Cajun-Style Red Gravy is one of the most delicious tomato gravies you will ever taste; made with a homemade roux never cornstarch, vine-ripened tomatoes, the Holy Trinity of celery, onions peppers, Cajun spices and often served over grits, fresh hot homemade biscuits, fish, chicken, meatloaf, and even fried steak for a pure Cajun-Style comfort food experience.
There are many versions of this yummy Red gravy here in the South such as Cajun Red Gravy, Southern Tomato Gravy, Creole Sauce, and piquant sauce all will have slightly different ingredients, textures, thickness, and tastes. Depending on where you are located here in the South will depend on how you make your Red Gravy/Tomato Gravy
Southerners sure are gravy lovers and most are guaranteed to have down pat a 100% proper roux method for our beloved Southern gravies too. That’s the most important part of our Southern Gravy Tradition. This is when we bring out our well-seasoned hand-me-down cast iron skillet and show we mean business. Making Cajun-Style Gravy in a cast iron is the best method, however, if you do not have one a regular metal skillet will do.
Those of us that have hand-me-down well-seasoned cast irons skillets know our skillets are so well-seasoned, those juicy red tomatoes don’t even scare our seasoned cast iron skillet one bit. Now if you have a newer cast iron skillet, I would recommend you not to cook up those vine-ripened tomatoes in your new cast iron skillet. My cast iron has seen over 60 years of frying up fatty meats such as sausage, bacon, fried chicken and can withstand a little tomato acid and not blink twice.
Let me get one question out of the way for you
Can I use a cornstarch thickener instead? Let me answer this politely, “Heck no you can’t!”
There are a few basic differences:
- Appearance: Flour makes a gravy look more opaque and dull in appearance, it may lighten or darken the color of your base depending on cook time; while cornstarch when used correctly yields a more transparent, clear, shiny sauce.
- Flavor: When all-purpose flour is used for a Cajun-style roux you add a nice tasting toasted nutty flavor you can’t get with cornstarch.
- Cooke time: Flour needs a longer cook time, to lose its raw flavor and to thicken; cornstarch needs only a short cooking time to thicken. In fact, if you cook cornstarch too long, the sauce thins out again.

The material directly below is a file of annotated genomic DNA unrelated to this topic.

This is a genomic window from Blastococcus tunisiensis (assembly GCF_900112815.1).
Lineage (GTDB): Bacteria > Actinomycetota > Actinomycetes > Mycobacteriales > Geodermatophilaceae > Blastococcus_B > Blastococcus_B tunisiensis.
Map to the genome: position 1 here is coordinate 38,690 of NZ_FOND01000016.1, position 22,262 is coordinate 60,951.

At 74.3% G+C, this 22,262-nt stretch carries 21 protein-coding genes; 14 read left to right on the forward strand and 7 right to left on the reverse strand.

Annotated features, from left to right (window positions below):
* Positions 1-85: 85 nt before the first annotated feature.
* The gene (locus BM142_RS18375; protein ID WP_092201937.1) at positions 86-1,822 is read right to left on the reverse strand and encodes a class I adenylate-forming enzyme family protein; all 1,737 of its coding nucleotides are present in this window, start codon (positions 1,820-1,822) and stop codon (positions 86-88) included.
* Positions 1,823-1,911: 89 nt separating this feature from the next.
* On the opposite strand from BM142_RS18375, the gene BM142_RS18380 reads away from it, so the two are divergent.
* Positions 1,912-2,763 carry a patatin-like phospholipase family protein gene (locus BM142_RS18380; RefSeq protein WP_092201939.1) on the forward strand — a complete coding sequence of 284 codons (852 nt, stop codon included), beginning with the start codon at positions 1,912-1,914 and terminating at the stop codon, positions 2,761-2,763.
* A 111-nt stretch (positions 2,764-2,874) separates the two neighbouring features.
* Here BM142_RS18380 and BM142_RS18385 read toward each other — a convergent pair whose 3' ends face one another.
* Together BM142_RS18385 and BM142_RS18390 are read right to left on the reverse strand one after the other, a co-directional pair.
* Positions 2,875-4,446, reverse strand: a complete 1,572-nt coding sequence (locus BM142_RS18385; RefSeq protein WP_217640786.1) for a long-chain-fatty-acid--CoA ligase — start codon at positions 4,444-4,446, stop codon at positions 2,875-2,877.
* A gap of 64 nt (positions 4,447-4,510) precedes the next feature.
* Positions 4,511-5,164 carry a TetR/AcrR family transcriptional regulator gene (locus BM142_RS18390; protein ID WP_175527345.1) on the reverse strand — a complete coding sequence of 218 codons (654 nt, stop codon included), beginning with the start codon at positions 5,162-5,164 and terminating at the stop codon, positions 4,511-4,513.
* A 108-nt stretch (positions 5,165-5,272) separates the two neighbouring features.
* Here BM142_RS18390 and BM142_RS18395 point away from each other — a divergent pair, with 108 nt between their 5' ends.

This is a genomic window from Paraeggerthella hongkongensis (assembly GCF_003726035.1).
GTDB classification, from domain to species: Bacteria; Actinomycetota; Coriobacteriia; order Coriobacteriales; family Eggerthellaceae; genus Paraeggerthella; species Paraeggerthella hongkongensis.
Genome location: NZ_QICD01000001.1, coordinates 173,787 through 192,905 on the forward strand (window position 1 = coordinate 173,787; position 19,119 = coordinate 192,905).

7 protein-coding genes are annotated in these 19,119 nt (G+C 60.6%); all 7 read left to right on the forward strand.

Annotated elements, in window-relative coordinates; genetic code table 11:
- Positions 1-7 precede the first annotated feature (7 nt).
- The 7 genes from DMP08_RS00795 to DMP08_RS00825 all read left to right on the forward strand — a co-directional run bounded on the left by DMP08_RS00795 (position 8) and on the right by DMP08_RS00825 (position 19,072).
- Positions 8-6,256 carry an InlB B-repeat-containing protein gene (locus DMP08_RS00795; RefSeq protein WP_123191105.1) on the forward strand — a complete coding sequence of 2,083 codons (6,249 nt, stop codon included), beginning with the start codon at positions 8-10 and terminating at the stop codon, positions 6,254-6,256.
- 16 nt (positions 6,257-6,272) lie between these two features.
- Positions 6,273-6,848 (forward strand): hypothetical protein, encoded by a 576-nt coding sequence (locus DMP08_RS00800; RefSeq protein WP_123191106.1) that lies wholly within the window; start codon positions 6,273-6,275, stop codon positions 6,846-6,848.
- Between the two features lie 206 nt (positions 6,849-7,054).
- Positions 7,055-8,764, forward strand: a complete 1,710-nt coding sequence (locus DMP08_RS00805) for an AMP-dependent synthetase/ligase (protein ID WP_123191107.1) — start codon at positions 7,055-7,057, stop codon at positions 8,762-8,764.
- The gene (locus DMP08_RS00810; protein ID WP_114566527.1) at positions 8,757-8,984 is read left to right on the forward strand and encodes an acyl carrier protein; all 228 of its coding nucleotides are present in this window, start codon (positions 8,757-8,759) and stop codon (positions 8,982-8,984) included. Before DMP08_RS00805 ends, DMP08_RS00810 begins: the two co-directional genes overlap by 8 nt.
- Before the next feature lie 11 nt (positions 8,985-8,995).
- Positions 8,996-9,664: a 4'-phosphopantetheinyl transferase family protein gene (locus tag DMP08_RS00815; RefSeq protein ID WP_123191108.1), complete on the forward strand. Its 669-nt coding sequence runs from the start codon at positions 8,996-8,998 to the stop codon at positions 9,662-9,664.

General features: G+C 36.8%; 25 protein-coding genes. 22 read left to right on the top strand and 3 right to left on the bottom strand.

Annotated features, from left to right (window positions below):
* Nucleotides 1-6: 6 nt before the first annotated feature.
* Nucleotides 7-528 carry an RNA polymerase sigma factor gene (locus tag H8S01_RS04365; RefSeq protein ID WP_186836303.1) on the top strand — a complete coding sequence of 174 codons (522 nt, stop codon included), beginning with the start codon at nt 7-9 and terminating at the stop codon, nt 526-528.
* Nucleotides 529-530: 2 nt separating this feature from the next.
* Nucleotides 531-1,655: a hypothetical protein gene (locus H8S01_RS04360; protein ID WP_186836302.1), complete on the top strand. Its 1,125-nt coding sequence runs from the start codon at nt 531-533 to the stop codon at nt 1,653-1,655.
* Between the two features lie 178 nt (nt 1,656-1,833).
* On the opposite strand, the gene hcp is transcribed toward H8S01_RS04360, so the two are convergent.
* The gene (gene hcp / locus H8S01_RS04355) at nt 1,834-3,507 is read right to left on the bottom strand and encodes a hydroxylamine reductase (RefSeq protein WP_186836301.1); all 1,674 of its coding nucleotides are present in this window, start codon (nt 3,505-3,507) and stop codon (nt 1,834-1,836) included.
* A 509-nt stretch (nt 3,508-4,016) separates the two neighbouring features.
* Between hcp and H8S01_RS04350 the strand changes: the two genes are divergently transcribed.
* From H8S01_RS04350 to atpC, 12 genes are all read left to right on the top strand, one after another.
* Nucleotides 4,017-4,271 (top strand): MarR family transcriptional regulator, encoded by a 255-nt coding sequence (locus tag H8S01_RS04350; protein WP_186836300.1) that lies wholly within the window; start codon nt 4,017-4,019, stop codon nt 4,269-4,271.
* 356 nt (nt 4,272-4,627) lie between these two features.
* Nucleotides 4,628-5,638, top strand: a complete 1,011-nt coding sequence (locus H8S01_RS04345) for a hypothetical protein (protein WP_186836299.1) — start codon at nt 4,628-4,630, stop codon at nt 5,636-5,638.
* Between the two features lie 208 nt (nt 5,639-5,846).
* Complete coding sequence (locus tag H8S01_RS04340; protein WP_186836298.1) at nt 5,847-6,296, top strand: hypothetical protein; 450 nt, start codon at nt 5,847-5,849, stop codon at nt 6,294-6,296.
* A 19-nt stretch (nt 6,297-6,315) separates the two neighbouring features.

What you will need to make Cajun-Style Red Gravy
Three Tablespoons of rendered bacon fat or oil
1/4 of a cup of minced onions
1/4 of a cup finely diced celery
1/4 of a cup of finely diced green peppers
1/2 of a Cayenne pepper minced
Two cloves of garlic minced
One cup of diced vine-ripened plum tomatoes
1/2 teaspoon of Cajun Seasoning
1/2 of a teaspoon of thyme
Three tablespoons of all-purpose flour
One-8-ounce can of tomato sauce
One cup of chicken stock +more
splash of Worcestershire sauce
hot sauce, to own taste, optional
Kosher salt to own taste
fresh ground black pepper to own taste
Cajun-Style Red Gravy
- 3 Tablespoons of rendered bacon fat or oil
- ¼ of a cup of minced onions
- ¼ of a cup finely diced celery
- ¼ of a cup of finely diced green peppers
- ½ of a Cayenne pepper minced
- 2 cloves of garlic minced
- 1 cup of diced vine-ripened plum tomatoes
- ½ teaspoon of Cajun Seasoning
- ½ of a teaspoon thyme
- 3 tablespoons of all-purpose flour
- 1-8- ounce can of tomato sauce
- 1 cup of chicken stock +more
- splash of Worcestershire sauce
- hot sauce to own taste, optional
- Kosher salt to own taste
- fresh ground black pepper to own taste
- Place a well-seasoned cast iron skillet or metal skillet on a burner set to medium heat, add 3 tablespoons of rendered bacon fat or 3 tablespoons of oil in cast iron skillet let the oils heat.
- Add minced onions, celery, green peppers, minced cayenne pepper, and garlic in the cast iron skillet and cook for about 5 minutes stirring as needed.
- Next, add the diced vine-ripened tomatoes to the well-seasoned cast iron skillet or metal pan if tomatoes are out of season you may use canned diced tomatoes; I recommend using an organic brand. If you do not have a cast iron skillet you have used for 6+ years to fry fatty meats such as bacon, sausage, and fried chicken I would recommend you cooking tomatoes separately so your seasoning is not removed. Cook for 3-4 minutes stirring occasionally.
- Add Cajun seasoning, thyme, and all-purpose flour to the cast iron skillet, keep moving the four in the cast iron skillet to combine with the oil and vegetables constantly, cook for about 2-3 minutes to cook off raw flour taste and darken the roux, do not scorch the flour and oil mixture.
- Add 1-8-ounce can of tomato sauce, 1 cup of chicken stock, a splash of Worcestershire sauce, hot sauce to own taste, kosher salt, and freshly ground pepper to the veggie and roux mixture; and cook on medium heat till joined and a thick creamy texture.
- Serve over hot grits, fresh homemade biscuits, fish, chicken, meatloaf, and even steaks for a pure Cajun-Style comfort food experience.